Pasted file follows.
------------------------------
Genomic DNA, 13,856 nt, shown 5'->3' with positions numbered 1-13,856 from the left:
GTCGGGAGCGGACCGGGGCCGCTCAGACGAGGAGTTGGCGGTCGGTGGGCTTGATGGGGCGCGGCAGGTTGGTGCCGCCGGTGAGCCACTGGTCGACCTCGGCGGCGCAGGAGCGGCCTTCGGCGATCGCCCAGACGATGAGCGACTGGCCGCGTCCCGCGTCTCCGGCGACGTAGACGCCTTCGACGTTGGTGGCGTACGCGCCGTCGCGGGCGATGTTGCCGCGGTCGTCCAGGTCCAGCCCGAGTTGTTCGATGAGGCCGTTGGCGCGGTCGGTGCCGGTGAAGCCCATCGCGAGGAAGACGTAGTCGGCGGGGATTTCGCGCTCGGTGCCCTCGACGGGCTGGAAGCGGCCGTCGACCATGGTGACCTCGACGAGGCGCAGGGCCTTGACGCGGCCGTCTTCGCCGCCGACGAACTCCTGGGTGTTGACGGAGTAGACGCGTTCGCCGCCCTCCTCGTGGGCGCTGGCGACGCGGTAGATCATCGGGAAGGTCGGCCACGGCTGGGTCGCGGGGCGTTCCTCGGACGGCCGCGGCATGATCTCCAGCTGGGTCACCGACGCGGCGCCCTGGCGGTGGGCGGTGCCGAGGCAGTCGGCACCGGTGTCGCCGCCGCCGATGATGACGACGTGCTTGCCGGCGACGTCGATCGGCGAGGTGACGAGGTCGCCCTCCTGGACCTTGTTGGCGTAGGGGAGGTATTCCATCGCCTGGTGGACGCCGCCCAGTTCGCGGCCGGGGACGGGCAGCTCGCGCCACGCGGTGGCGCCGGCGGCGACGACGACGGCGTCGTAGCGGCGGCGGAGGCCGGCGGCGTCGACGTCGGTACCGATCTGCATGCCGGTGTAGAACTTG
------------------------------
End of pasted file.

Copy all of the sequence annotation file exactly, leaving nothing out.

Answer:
Genomic DNA, 13,856 nt, shown 5'->3' with positions numbered 1-13,856 from the left:
GTCGGGAGCGGACCGGGGCCGCTCAGACGAGGAGTTGGCGGTCGGTGGGCTTGATGGGGCGCGGCAGGTTGGTGCCGCCGGTGAGCCACTGGTCGACCTCGGCGGCGCAGGAGCGGCCTTCGGCGATCGCCCAGACGATGAGCGACTGGCCGCGTCCCGCGTCTCCGGCGACGTAGACGCCTTCGACGTTGGTGGCGTACGCGCCGTCGCGGGCGATGTTGCCGCGGTCGTCCAGGTCCAGCCCGAGTTGTTCGATGAGGCCGTTGGCGCGGTCGGTGCCGGTGAAGCCCATCGCGAGGAAGACGTAGTCGGCGGGGATTTCGCGCTCGGTGCCCTCGACGGGCTGGAAGCGGCCGTCGACCATGGTGACCTCGACGAGGCGCAGGGCCTTGACGCGGCCGTCTTCGCCGCCGACGAACTCCTGGGTGTTGACGGAGTAGACGCGTTCGCCGCCCTCCTCGTGGGCGCTGGCGACGCGGTAGATCATCGGGAAGGTCGGCCACGGCTGGGTCGCGGGGCGTTCCTCGGACGGCCGCGGCATGATCTCCAGCTGGGTCACCGACGCGGCGCCCTGGCGGTGGGCGGTGCCGAGGCAGTCGGCACCGGTGTCGCCGCCGCCGATGATGACGACGTGCTTGCCGGCGACGTCGATCGGCGAGGTGACGAGGTCGCCCTCCTGGACCTTGTTGGCGTAGGGGAGGTATTCCATCGCCTGGTGGACGCCGCCCAGTTCGCGGCCGGGGACGGGCAGCTCGCGCCACGCGGTGGCGCCGGCGGCGACGACGACGGCGTCGTAGCGGCGGCGGAGGCCGGCGGCGTCGACGTCGGTACCGATCTGCATGCCGGTGTAGAACTTG